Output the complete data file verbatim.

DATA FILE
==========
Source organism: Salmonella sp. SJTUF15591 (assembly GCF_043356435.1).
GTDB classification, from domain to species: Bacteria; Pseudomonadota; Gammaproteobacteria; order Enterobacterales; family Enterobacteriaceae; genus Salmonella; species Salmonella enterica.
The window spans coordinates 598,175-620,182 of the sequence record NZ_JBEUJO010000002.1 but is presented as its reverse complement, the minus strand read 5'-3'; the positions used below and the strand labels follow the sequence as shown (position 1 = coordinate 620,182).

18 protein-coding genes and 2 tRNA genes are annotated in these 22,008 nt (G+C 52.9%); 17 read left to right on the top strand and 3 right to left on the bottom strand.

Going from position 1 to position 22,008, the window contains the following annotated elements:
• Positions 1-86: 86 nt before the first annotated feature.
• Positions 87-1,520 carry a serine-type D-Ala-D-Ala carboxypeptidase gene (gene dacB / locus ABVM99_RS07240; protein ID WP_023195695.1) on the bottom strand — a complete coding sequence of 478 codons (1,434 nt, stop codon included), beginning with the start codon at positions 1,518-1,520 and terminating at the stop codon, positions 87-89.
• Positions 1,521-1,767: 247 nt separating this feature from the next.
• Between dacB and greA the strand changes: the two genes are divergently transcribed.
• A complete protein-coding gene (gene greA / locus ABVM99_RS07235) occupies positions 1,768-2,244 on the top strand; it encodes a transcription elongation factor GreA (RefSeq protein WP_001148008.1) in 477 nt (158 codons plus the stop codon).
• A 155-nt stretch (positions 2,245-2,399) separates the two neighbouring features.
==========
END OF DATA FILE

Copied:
Source organism: Salmonella sp. SJTUF15591 (assembly GCF_043356435.1).
GTDB classification, from domain to species: Bacteria; Pseudomonadota; Gammaproteobacteria; order Enterobacterales; family Enterobacteriaceae; genus Salmonella; species Salmonella enterica.
The window spans coordinates 598,175-620,182 of the sequence record NZ_JBEUJO010000002.1 but is presented as its reverse complement, the minus strand read 5'-3'; the positions used below and the strand labels follow the sequence as shown (position 1 = coordinate 620,182).

18 protein-coding genes and 2 tRNA genes are annotated in these 22,008 nt (G+C 52.9%); 17 read left to right on the top strand and 3 right to left on the bottom strand.

Going from position 1 to position 22,008, the window contains the following annotated elements:
• Positions 1-86: 86 nt before the first annotated feature.
• Positions 87-1,520 carry a serine-type D-Ala-D-Ala carboxypeptidase gene (gene dacB / locus ABVM99_RS07240; protein ID WP_023195695.1) on the bottom strand — a complete coding sequence of 478 codons (1,434 nt, stop codon included), beginning with the start codon at positions 1,518-1,520 and terminating at the stop codon, positions 87-89.
• Positions 1,521-1,767: 247 nt separating this feature from the next.
• Between dacB and greA the strand changes: the two genes are divergently transcribed.
• A complete protein-coding gene (gene greA / locus ABVM99_RS07235) occupies positions 1,768-2,244 on the top strand; it encodes a transcription elongation factor GreA (RefSeq protein WP_001148008.1) in 477 nt (158 codons plus the stop codon).
• A 155-nt stretch (positions 2,245-2,399) separates the two neighbouring features.